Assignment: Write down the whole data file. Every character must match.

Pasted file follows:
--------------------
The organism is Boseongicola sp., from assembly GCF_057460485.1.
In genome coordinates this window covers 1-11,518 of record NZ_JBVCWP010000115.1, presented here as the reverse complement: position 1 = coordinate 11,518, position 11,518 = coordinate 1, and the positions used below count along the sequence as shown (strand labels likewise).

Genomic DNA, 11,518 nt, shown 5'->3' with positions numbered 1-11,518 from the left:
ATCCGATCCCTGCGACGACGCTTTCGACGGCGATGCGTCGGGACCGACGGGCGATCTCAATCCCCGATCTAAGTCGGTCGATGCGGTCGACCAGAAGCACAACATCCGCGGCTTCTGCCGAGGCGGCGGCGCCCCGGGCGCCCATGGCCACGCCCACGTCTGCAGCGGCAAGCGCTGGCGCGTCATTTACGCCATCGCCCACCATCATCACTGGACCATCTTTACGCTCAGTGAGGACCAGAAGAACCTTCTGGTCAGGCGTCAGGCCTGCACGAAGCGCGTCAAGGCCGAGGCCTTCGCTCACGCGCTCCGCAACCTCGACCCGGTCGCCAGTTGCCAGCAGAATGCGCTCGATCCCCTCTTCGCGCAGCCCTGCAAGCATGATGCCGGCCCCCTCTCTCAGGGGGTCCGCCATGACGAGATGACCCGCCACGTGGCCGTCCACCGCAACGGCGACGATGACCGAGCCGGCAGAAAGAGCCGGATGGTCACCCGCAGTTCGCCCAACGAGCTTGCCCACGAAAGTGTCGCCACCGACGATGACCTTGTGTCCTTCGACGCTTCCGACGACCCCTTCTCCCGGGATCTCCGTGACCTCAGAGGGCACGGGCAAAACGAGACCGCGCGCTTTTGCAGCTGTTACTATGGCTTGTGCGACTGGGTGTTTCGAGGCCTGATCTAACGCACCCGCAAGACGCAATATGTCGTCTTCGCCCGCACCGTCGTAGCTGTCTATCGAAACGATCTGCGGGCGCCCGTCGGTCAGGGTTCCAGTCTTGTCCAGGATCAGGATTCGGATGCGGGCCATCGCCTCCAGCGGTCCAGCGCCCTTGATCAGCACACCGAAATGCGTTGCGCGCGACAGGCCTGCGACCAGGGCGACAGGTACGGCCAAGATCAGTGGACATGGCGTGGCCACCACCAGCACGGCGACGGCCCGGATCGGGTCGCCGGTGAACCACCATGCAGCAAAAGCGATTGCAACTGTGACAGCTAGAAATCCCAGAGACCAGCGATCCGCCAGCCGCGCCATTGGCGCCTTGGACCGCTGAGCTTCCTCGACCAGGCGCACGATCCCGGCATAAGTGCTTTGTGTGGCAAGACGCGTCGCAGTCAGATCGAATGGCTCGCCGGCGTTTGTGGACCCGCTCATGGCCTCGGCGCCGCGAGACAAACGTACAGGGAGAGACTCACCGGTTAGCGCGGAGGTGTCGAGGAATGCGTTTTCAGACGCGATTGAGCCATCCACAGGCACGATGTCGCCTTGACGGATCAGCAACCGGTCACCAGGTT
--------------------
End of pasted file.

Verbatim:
The organism is Boseongicola sp., from assembly GCF_057460485.1.
In genome coordinates this window covers 1-11,518 of record NZ_JBVCWP010000115.1, presented here as the reverse complement: position 1 = coordinate 11,518, position 11,518 = coordinate 1, and the positions used below count along the sequence as shown (strand labels likewise).

Genomic DNA, 11,518 nt, shown 5'->3' with positions numbered 1-11,518 from the left:
ATCCGATCCCTGCGACGACGCTTTCGACGGCGATGCGTCGGGACCGACGGGCGATCTCAATCCCCGATCTAAGTCGGTCGATGCGGTCGACCAGAAGCACAACATCCGCGGCTTCTGCCGAGGCGGCGGCGCCCCGGGCGCCCATGGCCACGCCCACGTCTGCAGCGGCAAGCGCTGGCGCGTCATTTACGCCATCGCCCACCATCATCACTGGACCATCTTTACGCTCAGTGAGGACCAGAAGAACCTTCTGGTCAGGCGTCAGGCCTGCACGAAGCGCGTCAAGGCCGAGGCCTTCGCTCACGCGCTCCGCAACCTCGACCCGGTCGCCAGTTGCCAGCAGAATGCGCTCGATCCCCTCTTCGCGCAGCCCTGCAAGCATGATGCCGGCCCCCTCTCTCAGGGGGTCCGCCATGACGAGATGACCCGCCACGTGGCCGTCCACCGCAACGGCGACGATGACCGAGCCGGCAGAAAGAGCCGGATGGTCACCCGCAGTTCGCCCAACGAGCTTGCCCACGAAAGTGTCGCCACCGACGATGACCTTGTGTCCTTCGACGCTTCCGACGACCCCTTCTCCCGGGATCTCCGTGACCTCAGAGGGCACGGGCAAAACGAGACCGCGCGCTTTTGCAGCTGTTACTATGGCTTGTGCGACTGGGTGTTTCGAGGCCTGATCTAACGCACCCGCAAGACGCAATATGTCGTCTTCGCCCGCACCGTCGTAGCTGTCTATCGAAACGATCTGCGGGCGCCCGTCGGTCAGGGTTCCAGTCTTGTCCAGGATCAGGATTCGGATGCGGGCCATCGCCTCCAGCGGTCCAGCGCCCTTGATCAGCACACCGAAATGCGTTGCGCGCGACAGGCCTGCGACCAGGGCGACAGGTACGGCCAAGATCAGTGGACATGGCGTGGCCACCACCAGCACGGCGACGGCCCGGATCGGGTCGCCGGTGAACCACCATGCAGCAAAAGCGATTGCAACTGTGACAGCTAGAAATCCCAGAGACCAGCGATCCGCCAGCCGCGCCATTGGCGCCTTGGACCGCTGAGCTTCCTCGACCAGGCGCACGATCCCGGCATAAGTGCTTTGTGTGGCAAGACGCGTCGCAGTCAGATCGAATGGCTCGCCGGCGTTTGTGGACCCGCTCATGGCCTCGGCGCCGCGAGACAAACGTACAGGGAGAGACTCACCGGTTAGCGCGGAGGTGTCGAGGAATGCGTTTTCAGACGCGATTGAGCCATCCACAGGCACGATGTCGCCTTGACGGATCAGCAACCGGTCACCAGGTT